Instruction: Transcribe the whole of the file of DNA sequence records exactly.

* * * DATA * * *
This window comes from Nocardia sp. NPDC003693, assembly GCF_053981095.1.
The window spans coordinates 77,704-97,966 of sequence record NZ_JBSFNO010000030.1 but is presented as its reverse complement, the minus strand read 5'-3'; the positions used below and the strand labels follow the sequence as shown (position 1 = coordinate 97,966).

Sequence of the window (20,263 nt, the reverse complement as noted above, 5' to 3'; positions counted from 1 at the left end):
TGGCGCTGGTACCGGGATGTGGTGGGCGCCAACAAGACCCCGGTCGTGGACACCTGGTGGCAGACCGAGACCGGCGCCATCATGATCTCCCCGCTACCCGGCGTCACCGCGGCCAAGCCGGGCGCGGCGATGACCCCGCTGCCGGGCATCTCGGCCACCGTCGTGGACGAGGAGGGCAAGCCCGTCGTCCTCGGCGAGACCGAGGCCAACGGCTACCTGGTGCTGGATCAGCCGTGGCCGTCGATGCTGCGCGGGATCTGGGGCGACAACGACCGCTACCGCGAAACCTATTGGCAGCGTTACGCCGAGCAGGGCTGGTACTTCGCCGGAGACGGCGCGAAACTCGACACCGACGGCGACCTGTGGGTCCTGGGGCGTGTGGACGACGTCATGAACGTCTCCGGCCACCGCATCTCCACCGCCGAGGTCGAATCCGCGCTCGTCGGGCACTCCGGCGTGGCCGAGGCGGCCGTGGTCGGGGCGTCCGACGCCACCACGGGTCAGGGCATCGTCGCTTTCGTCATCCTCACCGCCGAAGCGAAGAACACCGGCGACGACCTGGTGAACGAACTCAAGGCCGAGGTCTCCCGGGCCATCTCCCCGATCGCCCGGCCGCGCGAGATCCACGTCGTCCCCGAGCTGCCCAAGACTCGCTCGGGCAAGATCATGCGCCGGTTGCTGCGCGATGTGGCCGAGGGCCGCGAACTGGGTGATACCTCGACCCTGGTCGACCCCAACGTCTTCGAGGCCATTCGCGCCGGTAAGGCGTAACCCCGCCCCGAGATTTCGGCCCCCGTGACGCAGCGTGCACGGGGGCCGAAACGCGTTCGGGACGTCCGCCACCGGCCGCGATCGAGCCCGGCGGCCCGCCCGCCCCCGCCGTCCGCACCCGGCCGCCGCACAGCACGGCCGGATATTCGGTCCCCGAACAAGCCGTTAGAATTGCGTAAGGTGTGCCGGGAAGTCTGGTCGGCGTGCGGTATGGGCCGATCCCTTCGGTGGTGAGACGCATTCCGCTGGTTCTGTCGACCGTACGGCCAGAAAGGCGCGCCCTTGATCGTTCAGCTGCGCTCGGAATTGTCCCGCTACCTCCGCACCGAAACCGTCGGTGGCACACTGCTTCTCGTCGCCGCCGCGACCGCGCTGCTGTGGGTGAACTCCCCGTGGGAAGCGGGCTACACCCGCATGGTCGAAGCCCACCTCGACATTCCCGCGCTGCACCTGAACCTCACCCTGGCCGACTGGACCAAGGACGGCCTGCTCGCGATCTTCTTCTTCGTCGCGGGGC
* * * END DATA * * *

This window comes from Nocardia sp. NPDC003693, assembly GCF_053981095.1.
The window spans coordinates 77,704-97,966 of sequence record NZ_JBSFNO010000030.1 but is presented as its reverse complement, the minus strand read 5'-3'; the positions used below and the strand labels follow the sequence as shown (position 1 = coordinate 97,966).

Sequence of the window (20,263 nt, the reverse complement as noted above, 5' to 3'; positions counted from 1 at the left end):
TGGCGCTGGTACCGGGATGTGGTGGGCGCCAACAAGACCCCGGTCGTGGACACCTGGTGGCAGACCGAGACCGGCGCCATCATGATCTCCCCGCTACCCGGCGTCACCGCGGCCAAGCCGGGCGCGGCGATGACCCCGCTGCCGGGCATCTCGGCCACCGTCGTGGACGAGGAGGGCAAGCCCGTCGTCCTCGGCGAGACCGAGGCCAACGGCTACCTGGTGCTGGATCAGCCGTGGCCGTCGATGCTGCGCGGGATCTGGGGCGACAACGACCGCTACCGCGAAACCTATTGGCAGCGTTACGCCGAGCAGGGCTGGTACTTCGCCGGAGACGGCGCGAAACTCGACACCGACGGCGACCTGTGGGTCCTGGGGCGTGTGGACGACGTCATGAACGTCTCCGGCCACCGCATCTCCACCGCCGAGGTCGAATCCGCGCTCGTCGGGCACTCCGGCGTGGCCGAGGCGGCCGTGGTCGGGGCGTCCGACGCCACCACGGGTCAGGGCATCGTCGCTTTCGTCATCCTCACCGCCGAAGCGAAGAACACCGGCGACGACCTGGTGAACGAACTCAAGGCCGAGGTCTCCCGGGCCATCTCCCCGATCGCCCGGCCGCGCGAGATCCACGTCGTCCCCGAGCTGCCCAAGACTCGCTCGGGCAAGATCATGCGCCGGTTGCTGCGCGATGTGGCCGAGGGCCGCGAACTGGGTGATACCTCGACCCTGGTCGACCCCAACGTCTTCGAGGCCATTCGCGCCGGTAAGGCGTAACCCCGCCCCGAGATTTCGGCCCCCGTGACGCAGCGTGCACGGGGGCCGAAACGCGTTCGGGACGTCCGCCACCGGCCGCGATCGAGCCCGGCGGCCCGCCCGCCCCCGCCGTCCGCACCCGGCCGCCGCACAGCACGGCCGGATATTCGGTCCCCGAACAAGCCGTTAGAATTGCGTAAGGTGTGCCGGGAAGTCTGGTCGGCGTGCGGTATGGGCCGATCCCTTCGGTGGTGAGACGCATTCCGCTGGTTCTGTCGACCGTACGGCCAGAAAGGCGCGCCCTTGATCGTTCAGCTGCGCTCGGAATTGTCCCGCTACCTCCGCACCGAAACCGTCGGTGGCACACTGCTTCTCGTCGCCGCCGCGACCGCGCTGCTGTGGGTGAACTCCCCGTGGGAAGCGGGCTACACCCGCATGGTCGAAGCCCACCTCGACATTCCCGCGCTGCACCTGAACCTCACCCTGGCCGACTGGACCAAGGACGGCCTGCTCGCGATCTTCTTCTTCGTCGCGGGGC